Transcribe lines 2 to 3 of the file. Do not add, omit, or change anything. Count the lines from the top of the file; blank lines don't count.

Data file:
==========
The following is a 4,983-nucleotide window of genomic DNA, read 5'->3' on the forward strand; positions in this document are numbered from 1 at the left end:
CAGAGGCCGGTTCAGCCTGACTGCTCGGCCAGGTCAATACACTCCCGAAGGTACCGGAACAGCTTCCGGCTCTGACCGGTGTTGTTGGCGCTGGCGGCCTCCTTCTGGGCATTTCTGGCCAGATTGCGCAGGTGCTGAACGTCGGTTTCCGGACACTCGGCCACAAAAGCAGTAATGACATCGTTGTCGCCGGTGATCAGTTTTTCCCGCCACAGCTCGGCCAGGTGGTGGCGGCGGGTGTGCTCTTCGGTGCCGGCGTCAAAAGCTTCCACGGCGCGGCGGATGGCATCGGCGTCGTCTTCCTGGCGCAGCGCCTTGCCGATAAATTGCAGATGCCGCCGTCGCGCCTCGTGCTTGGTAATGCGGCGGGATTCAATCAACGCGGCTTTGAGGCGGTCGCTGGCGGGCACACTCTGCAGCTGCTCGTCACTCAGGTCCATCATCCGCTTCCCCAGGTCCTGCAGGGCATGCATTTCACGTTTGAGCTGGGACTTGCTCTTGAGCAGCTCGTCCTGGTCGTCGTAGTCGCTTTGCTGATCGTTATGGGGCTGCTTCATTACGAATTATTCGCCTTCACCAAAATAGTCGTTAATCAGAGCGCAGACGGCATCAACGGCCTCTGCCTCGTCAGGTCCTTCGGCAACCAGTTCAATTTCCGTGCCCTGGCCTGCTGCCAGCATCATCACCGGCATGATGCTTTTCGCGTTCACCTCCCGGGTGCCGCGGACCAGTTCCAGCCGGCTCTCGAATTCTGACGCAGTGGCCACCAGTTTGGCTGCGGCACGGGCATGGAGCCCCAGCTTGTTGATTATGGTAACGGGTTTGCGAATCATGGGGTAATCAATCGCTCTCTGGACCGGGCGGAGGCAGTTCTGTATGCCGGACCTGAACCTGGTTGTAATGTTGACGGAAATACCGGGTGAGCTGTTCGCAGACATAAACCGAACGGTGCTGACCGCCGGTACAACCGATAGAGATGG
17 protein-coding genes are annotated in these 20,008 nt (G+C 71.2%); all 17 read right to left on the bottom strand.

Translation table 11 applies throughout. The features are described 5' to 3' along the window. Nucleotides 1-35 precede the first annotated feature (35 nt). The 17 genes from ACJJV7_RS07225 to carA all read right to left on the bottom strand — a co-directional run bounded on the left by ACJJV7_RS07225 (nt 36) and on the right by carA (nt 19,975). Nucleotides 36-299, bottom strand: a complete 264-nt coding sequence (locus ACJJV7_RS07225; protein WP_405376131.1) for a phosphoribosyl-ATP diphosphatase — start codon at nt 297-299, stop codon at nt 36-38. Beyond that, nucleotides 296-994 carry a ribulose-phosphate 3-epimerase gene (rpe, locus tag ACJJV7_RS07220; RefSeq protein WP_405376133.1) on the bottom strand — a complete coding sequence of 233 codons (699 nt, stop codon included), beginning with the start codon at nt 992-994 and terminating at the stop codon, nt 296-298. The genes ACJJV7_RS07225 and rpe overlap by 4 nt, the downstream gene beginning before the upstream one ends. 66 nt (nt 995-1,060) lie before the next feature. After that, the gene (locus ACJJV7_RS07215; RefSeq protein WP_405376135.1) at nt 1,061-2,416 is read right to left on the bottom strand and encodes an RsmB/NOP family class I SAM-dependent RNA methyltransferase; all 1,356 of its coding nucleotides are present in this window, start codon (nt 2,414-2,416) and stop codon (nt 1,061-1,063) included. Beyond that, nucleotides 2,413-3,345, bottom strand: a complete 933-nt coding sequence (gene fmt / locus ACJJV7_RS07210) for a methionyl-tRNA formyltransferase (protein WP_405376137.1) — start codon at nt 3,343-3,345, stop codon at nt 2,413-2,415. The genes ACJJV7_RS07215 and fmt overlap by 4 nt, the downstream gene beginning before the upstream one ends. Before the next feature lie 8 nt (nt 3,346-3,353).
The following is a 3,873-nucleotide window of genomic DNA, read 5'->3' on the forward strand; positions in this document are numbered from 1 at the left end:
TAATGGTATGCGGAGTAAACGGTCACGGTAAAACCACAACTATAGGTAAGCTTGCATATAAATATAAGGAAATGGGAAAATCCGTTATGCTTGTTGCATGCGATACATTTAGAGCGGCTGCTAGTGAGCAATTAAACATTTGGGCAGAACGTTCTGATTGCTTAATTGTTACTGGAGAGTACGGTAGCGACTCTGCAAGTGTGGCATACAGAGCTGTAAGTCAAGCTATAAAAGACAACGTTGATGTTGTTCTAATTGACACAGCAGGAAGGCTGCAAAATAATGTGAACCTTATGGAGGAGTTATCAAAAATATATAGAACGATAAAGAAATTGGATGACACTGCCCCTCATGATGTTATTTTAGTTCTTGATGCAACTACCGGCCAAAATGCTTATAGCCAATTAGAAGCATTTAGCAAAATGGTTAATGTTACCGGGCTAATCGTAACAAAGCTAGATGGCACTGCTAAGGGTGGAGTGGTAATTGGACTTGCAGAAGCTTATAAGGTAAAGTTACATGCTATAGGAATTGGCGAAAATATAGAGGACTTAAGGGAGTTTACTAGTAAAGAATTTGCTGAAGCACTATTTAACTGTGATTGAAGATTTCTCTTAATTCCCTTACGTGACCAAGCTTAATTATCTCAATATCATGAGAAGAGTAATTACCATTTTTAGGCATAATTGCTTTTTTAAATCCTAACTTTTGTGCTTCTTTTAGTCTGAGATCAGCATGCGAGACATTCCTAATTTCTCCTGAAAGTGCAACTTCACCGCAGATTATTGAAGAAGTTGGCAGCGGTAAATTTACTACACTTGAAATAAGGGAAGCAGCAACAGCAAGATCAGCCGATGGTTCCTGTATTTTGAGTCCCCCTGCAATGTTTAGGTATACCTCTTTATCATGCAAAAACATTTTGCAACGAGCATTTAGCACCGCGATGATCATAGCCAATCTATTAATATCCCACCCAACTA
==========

CAGAGGCCGGTTCAGCCTGACTGCTCGGCCAGGTCAATACACTCCCGAAGGTACCGGAACAGCTTCCGGCTCTGACCGGTGTTGTTGGCGCTGGCGGCCTCCTTCTGGGCATTTCTGGCCAGATTGCGCAGGTGCTGAACGTCGGTTTCCGGACACTCGGCCACAAAAGCAGTAATGACATCGTTGTCGCCGGTGATCAGTTTTTCCCGCCACAGCTCGGCCAGGTGGTGGCGGCGGGTGTGCTCTTCGGTGCCGGCGTCAAAAGCTTCCACGGCGCGGCGGATGGCATCGGCGTCGTCTTCCTGGCGCAGCGCCTTGCCGATAAATTGCAGATGCCGCCGTCGCGCCTCGTGCTTGGTAATGCGGCGGGATTCAATCAACGCGGCTTTGAGGCGGTCGCTGGCGGGCACACTCTGCAGCTGCTCGTCACTCAGGTCCATCATCCGCTTCCCCAGGTCCTGCAGGGCATGCATTTCACGTTTGAGCTGGGACTTGCTCTTGAGCAGCTCGTCCTGGTCGTCGTAGTCGCTTTGCTGATCGTTATGGGGCTGCTTCATTACGAATTATTCGCCTTCACCAAAATAGTCGTTAATCAGAGCGCAGACGGCATCAACGGCCTCTGCCTCGTCAGGTCCTTCGGCAACCAGTTCAATTTCCGTGCCCTGGCCTGCTGCCAGCATCATCACCGGCATGATGCTTTTCGCGTTCACCTCCCGGGTGCCGCGGACCAGTTCCAGCCGGCTCTCGAATTCTGACGCAGTGGCCACCAGTTTGGCTGCGGCACGGGCATGGAGCCCCAGCTTGTTGATTATGGTAACGGGTTTGCGAATCATGGGGTAATCAATCGCTCTCTGGACCGGGCGGAGGCAGTTCTGTATGCCGGACCTGAACCTGGTTGTAATGTTGACGGAAATACCGGGTGAGCTGTTCGCAGACATAAACCGAACGGTGCTGACCGCCGGTACAACCGATAGAGATGG
17 protein-coding genes are annotated in these 20,008 nt (G+C 71.2%); all 17 read right to left on the bottom strand.